They took the play and they completely opened it up and made it more suitable to a modern audience in the medium of film by making all of those struggles deeply relatable. I think that’s really what made it so moving and made it so accessible to so many people. And the culture was ripe for it. I don’t think these things happen in a bubble really. I think they actually come out of the culture and where the culture is at a particular moment.
DEADLINE: Did anybody say to you — this is going to seem like a Neanderthal question — but did anybody say to you, even in this era, “Mark, you are so hot right now — don’t do a gay role”?
RUFFALO: Another director did say to me, “Are you sure you want to portray yourself this way?” which struck me as, honestly, a little odd and a little dated. But I also probably live in a little bit of an optimistic bubble about what I think, where we are culturally, and where we’re headed, and who we are as people generally. So that just struck me as completely odd, especially the fact that this person, I believe, was gay. And so it was interesting, and it was shocking a little bit.
And I have to be honest with you, a little bit of fear rose up in me for a second. I mean, I hadn’t even thought of it that way. So then I turned my direction to that and thought, Is that true? Is there anything real about that?’And then at the end of the day I was, Well, who are you? Are you somebody who has ever really looked at your career that way? What are your priorities? What are your values as an actor? And that point of view did not suit the values that I’ve sort of established myself on, and so I quickly put that out of my head.
DEADLINE: And the response to the movie?
RUFFALO: I’ve never had so sincere and vulnerable a response from people for anything that I’ve ever done. Maybe You Can Count On Me, where there also was kind of an opening for people to be vulnerable, I think in that story as well. They could relate to it.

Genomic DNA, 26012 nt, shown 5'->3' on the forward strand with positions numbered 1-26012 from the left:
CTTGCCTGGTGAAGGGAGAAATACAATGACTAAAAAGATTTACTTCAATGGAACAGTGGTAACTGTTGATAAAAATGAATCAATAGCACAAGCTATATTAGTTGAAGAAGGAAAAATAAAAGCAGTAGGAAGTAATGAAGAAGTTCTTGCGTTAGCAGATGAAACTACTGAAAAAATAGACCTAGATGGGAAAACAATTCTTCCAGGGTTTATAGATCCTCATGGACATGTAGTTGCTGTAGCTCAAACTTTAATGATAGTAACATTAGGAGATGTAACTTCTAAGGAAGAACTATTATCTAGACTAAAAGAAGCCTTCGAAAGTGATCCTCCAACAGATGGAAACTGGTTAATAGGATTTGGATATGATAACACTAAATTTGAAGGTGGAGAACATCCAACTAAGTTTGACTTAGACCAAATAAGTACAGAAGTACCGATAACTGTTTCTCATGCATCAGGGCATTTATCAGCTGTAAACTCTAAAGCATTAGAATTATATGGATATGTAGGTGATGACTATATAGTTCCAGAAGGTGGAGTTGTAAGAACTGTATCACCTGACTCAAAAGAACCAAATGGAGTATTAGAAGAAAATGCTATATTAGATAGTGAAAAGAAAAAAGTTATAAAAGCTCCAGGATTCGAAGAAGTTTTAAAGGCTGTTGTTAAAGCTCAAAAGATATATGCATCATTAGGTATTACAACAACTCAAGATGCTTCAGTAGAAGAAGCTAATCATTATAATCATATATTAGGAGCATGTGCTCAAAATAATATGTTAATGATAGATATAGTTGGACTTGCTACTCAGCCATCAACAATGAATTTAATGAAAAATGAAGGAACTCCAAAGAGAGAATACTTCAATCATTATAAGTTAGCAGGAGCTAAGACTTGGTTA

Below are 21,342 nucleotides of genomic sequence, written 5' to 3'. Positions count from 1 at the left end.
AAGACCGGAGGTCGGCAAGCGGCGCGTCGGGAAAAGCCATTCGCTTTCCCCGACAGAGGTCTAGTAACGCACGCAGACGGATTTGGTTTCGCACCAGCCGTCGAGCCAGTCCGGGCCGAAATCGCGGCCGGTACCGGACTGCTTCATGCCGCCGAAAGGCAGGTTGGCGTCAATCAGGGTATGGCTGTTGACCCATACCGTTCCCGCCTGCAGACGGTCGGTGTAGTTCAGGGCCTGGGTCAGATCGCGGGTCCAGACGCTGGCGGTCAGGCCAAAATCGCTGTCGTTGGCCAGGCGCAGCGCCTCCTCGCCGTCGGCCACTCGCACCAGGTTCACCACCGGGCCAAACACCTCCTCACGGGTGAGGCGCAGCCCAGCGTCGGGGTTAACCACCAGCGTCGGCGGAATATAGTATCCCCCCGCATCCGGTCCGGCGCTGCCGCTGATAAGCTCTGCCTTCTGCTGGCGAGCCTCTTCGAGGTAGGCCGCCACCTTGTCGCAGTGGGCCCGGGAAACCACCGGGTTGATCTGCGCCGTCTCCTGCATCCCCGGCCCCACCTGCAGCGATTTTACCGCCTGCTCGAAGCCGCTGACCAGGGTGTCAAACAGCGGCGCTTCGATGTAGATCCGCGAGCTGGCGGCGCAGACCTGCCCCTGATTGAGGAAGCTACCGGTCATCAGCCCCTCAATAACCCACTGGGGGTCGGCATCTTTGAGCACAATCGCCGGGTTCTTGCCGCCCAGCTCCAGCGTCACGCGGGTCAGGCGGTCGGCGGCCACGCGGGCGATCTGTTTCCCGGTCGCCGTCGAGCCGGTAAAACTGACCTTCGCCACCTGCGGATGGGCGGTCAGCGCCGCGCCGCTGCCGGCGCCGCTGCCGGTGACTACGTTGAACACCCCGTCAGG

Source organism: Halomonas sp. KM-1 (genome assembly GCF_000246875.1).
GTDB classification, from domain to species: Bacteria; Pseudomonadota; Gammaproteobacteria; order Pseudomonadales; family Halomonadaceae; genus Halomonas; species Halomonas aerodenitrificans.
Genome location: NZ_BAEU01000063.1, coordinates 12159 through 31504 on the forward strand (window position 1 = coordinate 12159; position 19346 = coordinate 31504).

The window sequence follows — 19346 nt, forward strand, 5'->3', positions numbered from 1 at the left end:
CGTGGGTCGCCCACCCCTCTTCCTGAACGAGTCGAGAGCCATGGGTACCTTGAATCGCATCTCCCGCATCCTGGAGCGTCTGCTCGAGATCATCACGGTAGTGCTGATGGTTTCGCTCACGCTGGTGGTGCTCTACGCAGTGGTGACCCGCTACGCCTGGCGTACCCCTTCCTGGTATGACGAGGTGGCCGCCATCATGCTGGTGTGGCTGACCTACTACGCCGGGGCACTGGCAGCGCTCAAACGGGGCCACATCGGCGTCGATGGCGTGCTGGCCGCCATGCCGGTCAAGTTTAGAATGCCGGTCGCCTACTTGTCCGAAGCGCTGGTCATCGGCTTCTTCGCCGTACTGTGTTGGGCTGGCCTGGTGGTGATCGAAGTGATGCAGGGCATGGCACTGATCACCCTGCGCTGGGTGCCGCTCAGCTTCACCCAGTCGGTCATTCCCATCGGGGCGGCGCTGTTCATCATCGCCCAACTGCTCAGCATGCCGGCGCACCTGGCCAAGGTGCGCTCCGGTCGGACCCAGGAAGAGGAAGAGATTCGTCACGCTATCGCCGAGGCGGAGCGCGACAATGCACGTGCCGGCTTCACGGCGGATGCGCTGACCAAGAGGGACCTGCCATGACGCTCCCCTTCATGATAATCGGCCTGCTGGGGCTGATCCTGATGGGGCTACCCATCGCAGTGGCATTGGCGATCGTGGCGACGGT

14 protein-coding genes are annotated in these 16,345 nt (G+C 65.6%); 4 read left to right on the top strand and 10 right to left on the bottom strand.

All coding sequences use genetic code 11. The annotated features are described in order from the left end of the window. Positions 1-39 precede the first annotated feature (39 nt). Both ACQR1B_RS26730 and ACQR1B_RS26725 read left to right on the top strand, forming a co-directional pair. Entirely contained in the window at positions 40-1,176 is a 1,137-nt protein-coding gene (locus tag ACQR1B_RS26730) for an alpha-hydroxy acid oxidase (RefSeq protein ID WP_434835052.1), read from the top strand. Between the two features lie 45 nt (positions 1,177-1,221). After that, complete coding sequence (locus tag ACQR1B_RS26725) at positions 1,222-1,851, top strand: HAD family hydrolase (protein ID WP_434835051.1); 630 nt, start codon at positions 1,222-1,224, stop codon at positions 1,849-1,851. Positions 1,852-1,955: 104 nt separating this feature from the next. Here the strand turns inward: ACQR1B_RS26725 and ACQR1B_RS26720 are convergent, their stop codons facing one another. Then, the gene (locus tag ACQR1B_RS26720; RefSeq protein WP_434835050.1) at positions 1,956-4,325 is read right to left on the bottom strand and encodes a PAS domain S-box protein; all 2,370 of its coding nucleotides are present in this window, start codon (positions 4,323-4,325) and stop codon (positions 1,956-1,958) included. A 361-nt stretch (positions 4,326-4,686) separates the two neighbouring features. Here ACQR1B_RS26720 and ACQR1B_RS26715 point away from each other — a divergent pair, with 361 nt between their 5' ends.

DEADLINE: Well I would also think, just to do a quick segue to right now, I would also think you’re getting that kind of response to Begin Again.
RUFFALO: Not the same. With social media you have this new kind of way to communicate with people that’s very immediate, sometimes alarmingly so, sometimes painfully so. If you could just hold some objectivity, a very direct, unfiltered, raw reflection of the way something is landing in the culture without any spin, or filtration, or anything, it’s very raw. And of everything that I’ve done since I’ve been on social media, which hasn’t been that long, by the way, I haven’t had such an overwhelmingly positive response as I have from The Normal Heart directly to me. And it’s a blessing, man. If this is it, if I have a piano dropped on me tomorrow, then I would go down thinking, ‘You know what, I did okay as far as my career goes, because that’s a gift. That’s rare.’
DEADLINE: We’re looking at a couple of weeks away now from the opening of This Is Our Youth, the play that put you on the map. What are your feelings…
RUFFALO: So awesome.
DEADLINE: Are you going to be able to see it? Will you be there on opening night?
RUFFALO: I won’t be able to see it opening night, but I will see it straightaway, and I’m excited about it. It’s still really powerful — my feeling is, it’ll resonate even deeper now than it did when it came out. I’m thrilled by the cast, I’m thrilled to see Kenny coming back into vogue — I think it’s time to do a retrospective of all of his work.
DEADLINE: And now you’ve signed on to co-star with Rachel McAdams in Spotlight, playing a muckraking journalist onvolved in another hot-button issue, priest pedophelia.
RUFFALO: It’s a classic journalistic enterprise, not unlike All The Presidents Men but on a more local and immediate level for the reporters, sifting through the heaps of abuse and obfuscation.
DEADLINE: Of course my last question is, when are you coming back to the theater?
RUFFALO: Funny you should ask that. I’m dying to come back. And I was sort of hoping that next year, after all this, I just went with my film career this last year or so, all these things…
DEADLINE: You’re an action hero…
RUFFALO: I would love to come back, and I actually read a beautiful new play by Timothy McNeil that I am going to start just seeing if there’s some interest in it. It’s a really mature, very literary piece that is very powerful and I think very timely. It’s a hell of a piece of theater. And you know, in the great tradition of the theater, I refuse to be any one thing. Or any one person.